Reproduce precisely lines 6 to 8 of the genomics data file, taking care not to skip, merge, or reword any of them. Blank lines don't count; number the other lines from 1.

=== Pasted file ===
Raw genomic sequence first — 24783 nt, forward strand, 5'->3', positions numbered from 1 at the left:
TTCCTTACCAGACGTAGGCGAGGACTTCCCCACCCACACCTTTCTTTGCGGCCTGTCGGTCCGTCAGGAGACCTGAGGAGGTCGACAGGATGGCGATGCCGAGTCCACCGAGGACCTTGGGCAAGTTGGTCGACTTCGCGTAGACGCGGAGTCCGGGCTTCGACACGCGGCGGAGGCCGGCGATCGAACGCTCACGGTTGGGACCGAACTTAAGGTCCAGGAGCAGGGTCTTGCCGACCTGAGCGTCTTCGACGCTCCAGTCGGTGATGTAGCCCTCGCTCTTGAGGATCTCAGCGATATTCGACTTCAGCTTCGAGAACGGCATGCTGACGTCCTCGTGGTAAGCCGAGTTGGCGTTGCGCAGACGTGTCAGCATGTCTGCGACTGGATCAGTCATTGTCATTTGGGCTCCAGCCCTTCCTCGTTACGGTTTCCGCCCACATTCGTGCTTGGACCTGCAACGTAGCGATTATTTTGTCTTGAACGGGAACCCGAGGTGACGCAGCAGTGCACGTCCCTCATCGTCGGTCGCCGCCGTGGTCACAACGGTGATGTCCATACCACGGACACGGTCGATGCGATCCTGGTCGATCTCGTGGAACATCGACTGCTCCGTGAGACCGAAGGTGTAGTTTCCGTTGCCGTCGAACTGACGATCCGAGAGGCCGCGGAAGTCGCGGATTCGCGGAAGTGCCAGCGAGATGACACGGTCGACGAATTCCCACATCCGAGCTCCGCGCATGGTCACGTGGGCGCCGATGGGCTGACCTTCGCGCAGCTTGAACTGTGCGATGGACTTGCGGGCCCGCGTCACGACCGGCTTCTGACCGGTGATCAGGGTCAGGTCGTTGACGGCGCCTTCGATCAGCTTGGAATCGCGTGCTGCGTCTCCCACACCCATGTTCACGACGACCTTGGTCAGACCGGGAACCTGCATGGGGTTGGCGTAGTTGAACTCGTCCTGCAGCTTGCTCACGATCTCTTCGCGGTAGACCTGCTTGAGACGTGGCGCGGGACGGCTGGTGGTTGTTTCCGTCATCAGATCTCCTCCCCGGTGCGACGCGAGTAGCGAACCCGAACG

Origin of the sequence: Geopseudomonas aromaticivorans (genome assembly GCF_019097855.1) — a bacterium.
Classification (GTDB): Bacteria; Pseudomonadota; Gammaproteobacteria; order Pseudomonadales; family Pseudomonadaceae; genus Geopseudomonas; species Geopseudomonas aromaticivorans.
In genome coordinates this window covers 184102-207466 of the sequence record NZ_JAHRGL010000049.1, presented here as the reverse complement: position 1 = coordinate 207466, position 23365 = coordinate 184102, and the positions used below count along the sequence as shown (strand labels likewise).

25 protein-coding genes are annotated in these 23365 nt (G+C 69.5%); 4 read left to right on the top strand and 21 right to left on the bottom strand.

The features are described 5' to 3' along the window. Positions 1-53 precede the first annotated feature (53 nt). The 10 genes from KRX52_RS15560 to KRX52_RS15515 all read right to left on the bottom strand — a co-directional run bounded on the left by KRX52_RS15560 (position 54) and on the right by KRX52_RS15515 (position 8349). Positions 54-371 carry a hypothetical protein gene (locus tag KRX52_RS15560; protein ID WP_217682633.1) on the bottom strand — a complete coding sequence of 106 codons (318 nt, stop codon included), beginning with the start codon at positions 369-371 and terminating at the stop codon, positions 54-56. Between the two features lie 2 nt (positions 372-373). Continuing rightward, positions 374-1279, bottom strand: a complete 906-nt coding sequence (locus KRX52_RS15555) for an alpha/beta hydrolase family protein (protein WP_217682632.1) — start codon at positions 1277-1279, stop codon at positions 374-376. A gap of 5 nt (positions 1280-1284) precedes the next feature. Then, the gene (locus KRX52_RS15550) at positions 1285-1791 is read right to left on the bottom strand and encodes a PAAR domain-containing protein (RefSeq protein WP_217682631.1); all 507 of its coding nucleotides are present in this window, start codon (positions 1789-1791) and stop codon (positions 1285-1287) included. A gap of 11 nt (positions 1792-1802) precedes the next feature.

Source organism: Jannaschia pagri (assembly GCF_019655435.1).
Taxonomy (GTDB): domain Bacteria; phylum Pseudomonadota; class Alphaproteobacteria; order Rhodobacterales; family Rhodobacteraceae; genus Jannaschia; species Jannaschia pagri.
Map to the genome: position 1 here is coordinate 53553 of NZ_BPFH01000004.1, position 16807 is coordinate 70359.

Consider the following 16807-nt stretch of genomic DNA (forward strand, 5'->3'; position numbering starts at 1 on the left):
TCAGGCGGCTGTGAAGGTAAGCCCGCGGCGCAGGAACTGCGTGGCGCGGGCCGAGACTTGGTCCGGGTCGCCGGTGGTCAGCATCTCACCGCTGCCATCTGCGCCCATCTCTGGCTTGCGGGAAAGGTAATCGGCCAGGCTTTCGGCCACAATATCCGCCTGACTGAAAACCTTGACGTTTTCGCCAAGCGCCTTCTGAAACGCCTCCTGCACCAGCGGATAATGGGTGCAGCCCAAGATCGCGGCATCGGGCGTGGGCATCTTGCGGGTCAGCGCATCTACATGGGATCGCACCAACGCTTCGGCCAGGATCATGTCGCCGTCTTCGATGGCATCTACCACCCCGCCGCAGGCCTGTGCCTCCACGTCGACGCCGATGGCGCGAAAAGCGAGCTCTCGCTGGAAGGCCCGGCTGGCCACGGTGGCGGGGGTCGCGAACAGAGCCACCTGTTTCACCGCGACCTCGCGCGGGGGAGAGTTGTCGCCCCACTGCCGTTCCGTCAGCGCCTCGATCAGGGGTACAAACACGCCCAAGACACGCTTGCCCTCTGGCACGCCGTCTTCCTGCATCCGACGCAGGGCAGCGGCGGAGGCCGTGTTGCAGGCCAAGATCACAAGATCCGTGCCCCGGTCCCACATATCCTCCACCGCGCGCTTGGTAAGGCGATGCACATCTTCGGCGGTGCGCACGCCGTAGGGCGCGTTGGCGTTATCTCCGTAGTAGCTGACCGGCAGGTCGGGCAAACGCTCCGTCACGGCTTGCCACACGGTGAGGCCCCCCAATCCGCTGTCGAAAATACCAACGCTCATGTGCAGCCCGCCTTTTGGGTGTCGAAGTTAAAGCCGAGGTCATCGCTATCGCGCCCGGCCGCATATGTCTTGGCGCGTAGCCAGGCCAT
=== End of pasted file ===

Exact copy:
25 protein-coding genes are annotated in these 23365 nt (G+C 69.5%); 4 read left to right on the top strand and 21 right to left on the bottom strand.

The features are described 5' to 3' along the window. Positions 1-53 precede the first annotated feature (53 nt). The 10 genes from KRX52_RS15560 to KRX52_RS15515 all read right to left on the bottom strand — a co-directional run bounded on the left by KRX52_RS15560 (position 54) and on the right by KRX52_RS15515 (position 8349). Positions 54-371 carry a hypothetical protein gene (locus tag KRX52_RS15560; protein ID WP_217682633.1) on the bottom strand — a complete coding sequence of 106 codons (318 nt, stop codon included), beginning with the start codon at positions 369-371 and terminating at the stop codon, positions 54-56. Between the two features lie 2 nt (positions 372-373). Continuing rightward, positions 374-1279, bottom strand: a complete 906-nt coding sequence (locus KRX52_RS15555) for an alpha/beta hydrolase family protein (protein WP_217682632.1) — start codon at positions 1277-1279, stop codon at positions 374-376. A gap of 5 nt (positions 1280-1284) precedes the next feature. Then, the gene (locus KRX52_RS15550) at positions 1285-1791 is read right to left on the bottom strand and encodes a PAAR domain-containing protein (RefSeq protein WP_217682631.1); all 507 of its coding nucleotides are present in this window, start codon (positions 1789-1791) and stop codon (positions 1285-1287) included. A gap of 11 nt (positions 1792-1802) precedes the next feature.

Source organism: Jannaschia pagri (assembly GCF_019655435.1).